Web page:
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Brewer, D. D., Garrett, S. B., & Rinaldi, G. (2002). Patterns in the recall of sexual and drug injection partners. Advances in Medical Sociology (Social Networks and Health), 8, 131-149.  Reprinted with permission from Elsevier.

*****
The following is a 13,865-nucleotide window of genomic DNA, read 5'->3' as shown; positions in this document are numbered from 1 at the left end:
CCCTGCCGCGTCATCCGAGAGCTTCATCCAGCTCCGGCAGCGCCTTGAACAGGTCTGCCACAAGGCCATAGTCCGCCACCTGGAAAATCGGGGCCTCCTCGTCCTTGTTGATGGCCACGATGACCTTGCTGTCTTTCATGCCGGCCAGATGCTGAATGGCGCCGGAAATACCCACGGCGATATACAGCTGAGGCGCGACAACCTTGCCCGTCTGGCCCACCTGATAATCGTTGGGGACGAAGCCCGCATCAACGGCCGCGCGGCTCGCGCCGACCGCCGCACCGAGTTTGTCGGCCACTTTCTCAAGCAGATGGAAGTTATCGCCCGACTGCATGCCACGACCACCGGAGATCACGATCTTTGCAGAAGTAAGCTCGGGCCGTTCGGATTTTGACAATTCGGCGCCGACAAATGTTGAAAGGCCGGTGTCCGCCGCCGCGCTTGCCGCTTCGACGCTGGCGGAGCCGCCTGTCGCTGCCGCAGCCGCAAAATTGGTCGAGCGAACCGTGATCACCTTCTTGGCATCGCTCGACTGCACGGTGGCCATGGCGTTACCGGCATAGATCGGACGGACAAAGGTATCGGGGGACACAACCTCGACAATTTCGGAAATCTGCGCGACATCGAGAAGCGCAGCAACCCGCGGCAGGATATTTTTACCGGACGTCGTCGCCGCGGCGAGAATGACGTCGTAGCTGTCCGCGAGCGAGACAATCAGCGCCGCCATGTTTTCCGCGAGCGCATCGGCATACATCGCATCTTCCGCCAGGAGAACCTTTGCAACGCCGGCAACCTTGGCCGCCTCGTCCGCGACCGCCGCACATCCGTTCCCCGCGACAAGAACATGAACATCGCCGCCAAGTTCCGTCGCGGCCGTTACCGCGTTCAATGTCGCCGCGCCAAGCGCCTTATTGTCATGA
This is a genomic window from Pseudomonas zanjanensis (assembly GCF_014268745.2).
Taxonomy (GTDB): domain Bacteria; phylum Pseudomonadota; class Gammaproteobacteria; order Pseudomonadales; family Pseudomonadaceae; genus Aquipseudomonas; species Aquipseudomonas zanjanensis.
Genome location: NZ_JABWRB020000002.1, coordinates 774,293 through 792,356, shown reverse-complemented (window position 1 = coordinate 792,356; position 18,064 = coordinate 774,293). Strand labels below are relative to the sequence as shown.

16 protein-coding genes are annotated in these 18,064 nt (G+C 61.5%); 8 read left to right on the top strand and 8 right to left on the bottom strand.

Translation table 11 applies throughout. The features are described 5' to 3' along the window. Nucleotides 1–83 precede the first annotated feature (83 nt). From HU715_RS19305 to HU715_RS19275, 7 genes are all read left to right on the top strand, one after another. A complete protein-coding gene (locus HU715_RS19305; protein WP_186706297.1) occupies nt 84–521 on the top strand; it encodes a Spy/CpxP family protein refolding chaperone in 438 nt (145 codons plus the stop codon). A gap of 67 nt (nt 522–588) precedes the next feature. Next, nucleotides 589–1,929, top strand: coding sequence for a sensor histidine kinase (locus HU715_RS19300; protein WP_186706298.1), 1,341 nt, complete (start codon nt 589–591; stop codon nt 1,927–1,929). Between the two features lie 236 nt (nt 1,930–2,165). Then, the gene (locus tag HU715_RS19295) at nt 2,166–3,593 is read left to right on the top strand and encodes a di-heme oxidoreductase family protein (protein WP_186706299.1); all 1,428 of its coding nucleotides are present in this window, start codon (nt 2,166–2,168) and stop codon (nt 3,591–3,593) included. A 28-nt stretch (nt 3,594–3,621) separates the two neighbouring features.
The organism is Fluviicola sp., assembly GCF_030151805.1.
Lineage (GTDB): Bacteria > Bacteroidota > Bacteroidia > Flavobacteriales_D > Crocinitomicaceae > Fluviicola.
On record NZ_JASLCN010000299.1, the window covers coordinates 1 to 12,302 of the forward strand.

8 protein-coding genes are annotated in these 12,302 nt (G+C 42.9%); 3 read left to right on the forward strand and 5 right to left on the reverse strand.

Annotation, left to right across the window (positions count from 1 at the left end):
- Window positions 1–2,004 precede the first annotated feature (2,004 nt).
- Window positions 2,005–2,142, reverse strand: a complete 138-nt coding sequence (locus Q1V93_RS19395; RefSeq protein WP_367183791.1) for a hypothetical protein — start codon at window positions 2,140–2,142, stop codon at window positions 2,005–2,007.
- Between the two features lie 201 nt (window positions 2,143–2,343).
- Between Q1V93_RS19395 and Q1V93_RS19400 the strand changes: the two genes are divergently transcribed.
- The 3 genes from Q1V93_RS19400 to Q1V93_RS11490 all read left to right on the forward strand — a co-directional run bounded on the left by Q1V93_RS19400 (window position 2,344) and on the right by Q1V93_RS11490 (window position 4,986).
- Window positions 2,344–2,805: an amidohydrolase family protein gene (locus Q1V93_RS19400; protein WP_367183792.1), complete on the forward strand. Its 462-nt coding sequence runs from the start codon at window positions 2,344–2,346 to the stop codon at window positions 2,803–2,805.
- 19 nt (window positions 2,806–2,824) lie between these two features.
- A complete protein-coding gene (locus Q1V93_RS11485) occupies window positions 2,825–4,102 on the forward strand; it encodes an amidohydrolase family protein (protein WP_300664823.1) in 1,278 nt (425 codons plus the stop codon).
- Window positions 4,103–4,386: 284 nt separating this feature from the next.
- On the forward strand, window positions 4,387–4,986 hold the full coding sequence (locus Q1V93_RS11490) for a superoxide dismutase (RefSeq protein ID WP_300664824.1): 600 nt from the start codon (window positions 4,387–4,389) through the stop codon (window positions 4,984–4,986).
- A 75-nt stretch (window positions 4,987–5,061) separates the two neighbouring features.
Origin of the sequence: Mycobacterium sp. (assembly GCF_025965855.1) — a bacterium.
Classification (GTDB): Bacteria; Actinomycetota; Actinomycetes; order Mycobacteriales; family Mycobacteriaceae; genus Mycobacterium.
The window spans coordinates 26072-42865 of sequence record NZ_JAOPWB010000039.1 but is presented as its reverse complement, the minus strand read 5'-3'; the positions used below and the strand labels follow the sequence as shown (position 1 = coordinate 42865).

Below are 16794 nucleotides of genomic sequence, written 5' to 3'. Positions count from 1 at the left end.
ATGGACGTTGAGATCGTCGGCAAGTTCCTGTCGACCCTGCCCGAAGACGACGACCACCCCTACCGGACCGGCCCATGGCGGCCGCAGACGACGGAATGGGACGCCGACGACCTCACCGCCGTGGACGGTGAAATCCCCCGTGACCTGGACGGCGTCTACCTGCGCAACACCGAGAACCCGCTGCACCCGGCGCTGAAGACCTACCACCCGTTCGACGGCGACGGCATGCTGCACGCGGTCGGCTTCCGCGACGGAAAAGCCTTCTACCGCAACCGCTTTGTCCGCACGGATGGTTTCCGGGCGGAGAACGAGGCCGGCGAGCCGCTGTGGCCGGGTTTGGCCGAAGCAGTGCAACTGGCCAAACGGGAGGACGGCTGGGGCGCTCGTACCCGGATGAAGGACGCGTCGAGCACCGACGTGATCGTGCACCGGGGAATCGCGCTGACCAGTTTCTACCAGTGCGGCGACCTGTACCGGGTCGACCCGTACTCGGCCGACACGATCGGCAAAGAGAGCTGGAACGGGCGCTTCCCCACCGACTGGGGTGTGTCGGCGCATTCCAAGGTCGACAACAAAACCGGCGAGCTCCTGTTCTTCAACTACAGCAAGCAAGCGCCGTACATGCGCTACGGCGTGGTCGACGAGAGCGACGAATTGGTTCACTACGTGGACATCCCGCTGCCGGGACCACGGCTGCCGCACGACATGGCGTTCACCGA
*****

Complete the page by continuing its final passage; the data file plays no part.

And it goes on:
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Abstract: Persons with multiple sexual partners forget a significant proportion of their sexual partners when asked to recall them (Brewer, Garrett, & Kulasingam, 1999).  Similarly, drug injectors forget a large proportion of the persons with whom they inject drugs.  Forgetting of sexual and drug injection partners in contact interviews for partner notification and social network research hinders efforts to understand and control the spread of infectious diseases such as HIV.  We address this problem by describing the cognitive structures people use to organize their partners in memory and developing interviewing techniques that exploit these structures to enhance recall of partners.  One hundred fifty-six persons presumed to be at high risk for HIV freely recalled their sexual and injection partners.  These subjects tended to cluster, or mention successively, partners who interacted with each other, partners with whom they had the same kind of role relationship, and partners with whom they interacted in the same type of location.  The pauses between adjacently recalled pairs of partners typically correlated moderately negatively with pairs’ perceived level of interaction.  Subjects tended to list partners with whom they had more frequent sexual or injection contact earlier in recall than those with whom they had less frequent contact, and they also tended to recall partners in rough forward or reverse chronological order.  The four supplementary interviewing techniques we developed for enhancing recall of partners involve cues that correspond to the organizing factors of partner memory we identified (network ties, role relationships, locations, and chronology).

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